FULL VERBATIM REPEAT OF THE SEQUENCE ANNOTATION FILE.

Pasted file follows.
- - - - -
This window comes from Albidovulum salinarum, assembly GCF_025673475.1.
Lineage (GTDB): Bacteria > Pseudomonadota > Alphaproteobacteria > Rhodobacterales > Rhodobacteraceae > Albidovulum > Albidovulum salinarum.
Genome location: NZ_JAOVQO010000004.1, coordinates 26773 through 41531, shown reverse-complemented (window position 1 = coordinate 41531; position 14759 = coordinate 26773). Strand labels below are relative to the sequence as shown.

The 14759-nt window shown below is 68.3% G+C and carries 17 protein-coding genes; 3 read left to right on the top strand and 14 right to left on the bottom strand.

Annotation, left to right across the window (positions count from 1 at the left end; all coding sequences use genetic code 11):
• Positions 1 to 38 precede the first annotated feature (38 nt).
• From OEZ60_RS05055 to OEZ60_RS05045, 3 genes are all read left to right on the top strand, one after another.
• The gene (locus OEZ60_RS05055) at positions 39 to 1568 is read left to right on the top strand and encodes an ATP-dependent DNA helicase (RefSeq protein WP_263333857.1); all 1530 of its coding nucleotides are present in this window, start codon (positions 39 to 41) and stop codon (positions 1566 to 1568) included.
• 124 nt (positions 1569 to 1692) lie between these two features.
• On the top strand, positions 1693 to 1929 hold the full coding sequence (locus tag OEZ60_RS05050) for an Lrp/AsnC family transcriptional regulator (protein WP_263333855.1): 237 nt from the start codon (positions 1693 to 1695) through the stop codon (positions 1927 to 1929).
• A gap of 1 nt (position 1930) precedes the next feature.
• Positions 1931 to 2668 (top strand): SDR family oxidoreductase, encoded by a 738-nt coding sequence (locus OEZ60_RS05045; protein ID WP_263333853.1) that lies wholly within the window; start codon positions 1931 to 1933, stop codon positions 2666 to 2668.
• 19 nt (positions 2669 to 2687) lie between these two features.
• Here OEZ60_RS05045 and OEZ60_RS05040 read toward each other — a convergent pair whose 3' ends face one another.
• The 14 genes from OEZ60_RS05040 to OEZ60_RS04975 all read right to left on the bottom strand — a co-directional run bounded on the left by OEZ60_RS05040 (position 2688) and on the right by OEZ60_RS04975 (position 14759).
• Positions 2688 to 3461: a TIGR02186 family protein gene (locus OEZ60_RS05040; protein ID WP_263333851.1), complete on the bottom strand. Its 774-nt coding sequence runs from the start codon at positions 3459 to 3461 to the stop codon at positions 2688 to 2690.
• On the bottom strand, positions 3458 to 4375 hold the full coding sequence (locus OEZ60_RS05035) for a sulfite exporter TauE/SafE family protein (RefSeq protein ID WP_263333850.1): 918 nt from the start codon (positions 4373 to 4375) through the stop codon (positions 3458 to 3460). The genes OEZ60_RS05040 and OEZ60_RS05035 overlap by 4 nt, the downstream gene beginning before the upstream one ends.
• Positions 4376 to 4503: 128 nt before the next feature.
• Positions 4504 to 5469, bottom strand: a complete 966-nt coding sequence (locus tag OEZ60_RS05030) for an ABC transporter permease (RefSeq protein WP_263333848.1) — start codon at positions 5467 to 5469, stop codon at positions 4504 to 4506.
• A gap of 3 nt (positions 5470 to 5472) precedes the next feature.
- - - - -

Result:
This window comes from Albidovulum salinarum, assembly GCF_025673475.1.
Lineage (GTDB): Bacteria > Pseudomonadota > Alphaproteobacteria > Rhodobacterales > Rhodobacteraceae > Albidovulum > Albidovulum salinarum.
Genome location: NZ_JAOVQO010000004.1, coordinates 26773 through 41531, shown reverse-complemented (window position 1 = coordinate 41531; position 14759 = coordinate 26773). Strand labels below are relative to the sequence as shown.

The 14759-nt window shown below is 68.3% G+C and carries 17 protein-coding genes; 3 read left to right on the top strand and 14 right to left on the bottom strand.

Annotation, left to right across the window (positions count from 1 at the left end; all coding sequences use genetic code 11):
• Positions 1 to 38 precede the first annotated feature (38 nt).
• From OEZ60_RS05055 to OEZ60_RS05045, 3 genes are all read left to right on the top strand, one after another.
• The gene (locus OEZ60_RS05055) at positions 39 to 1568 is read left to right on the top strand and encodes an ATP-dependent DNA helicase (RefSeq protein WP_263333857.1); all 1530 of its coding nucleotides are present in this window, start codon (positions 39 to 41) and stop codon (positions 1566 to 1568) included.
• 124 nt (positions 1569 to 1692) lie between these two features.
• On the top strand, positions 1693 to 1929 hold the full coding sequence (locus tag OEZ60_RS05050) for an Lrp/AsnC family transcriptional regulator (protein WP_263333855.1): 237 nt from the start codon (positions 1693 to 1695) through the stop codon (positions 1927 to 1929).
• A gap of 1 nt (position 1930) precedes the next feature.
• Positions 1931 to 2668 (top strand): SDR family oxidoreductase, encoded by a 738-nt coding sequence (locus OEZ60_RS05045; protein ID WP_263333853.1) that lies wholly within the window; start codon positions 1931 to 1933, stop codon positions 2666 to 2668.
• 19 nt (positions 2669 to 2687) lie between these two features.
• Here OEZ60_RS05045 and OEZ60_RS05040 read toward each other — a convergent pair whose 3' ends face one another.
• The 14 genes from OEZ60_RS05040 to OEZ60_RS04975 all read right to left on the bottom strand — a co-directional run bounded on the left by OEZ60_RS05040 (position 2688) and on the right by OEZ60_RS04975 (position 14759).
• Positions 2688 to 3461: a TIGR02186 family protein gene (locus OEZ60_RS05040; protein ID WP_263333851.1), complete on the bottom strand. Its 774-nt coding sequence runs from the start codon at positions 3459 to 3461 to the stop codon at positions 2688 to 2690.
• On the bottom strand, positions 3458 to 4375 hold the full coding sequence (locus OEZ60_RS05035) for a sulfite exporter TauE/SafE family protein (RefSeq protein ID WP_263333850.1): 918 nt from the start codon (positions 4373 to 4375) through the stop codon (positions 3458 to 3460). The genes OEZ60_RS05040 and OEZ60_RS05035 overlap by 4 nt, the downstream gene beginning before the upstream one ends.
• Positions 4376 to 4503: 128 nt before the next feature.
• Positions 4504 to 5469, bottom strand: a complete 966-nt coding sequence (locus tag OEZ60_RS05030) for an ABC transporter permease (RefSeq protein WP_263333848.1) — start codon at positions 5467 to 5469, stop codon at positions 4504 to 4506.
• A gap of 3 nt (positions 5470 to 5472) precedes the next feature.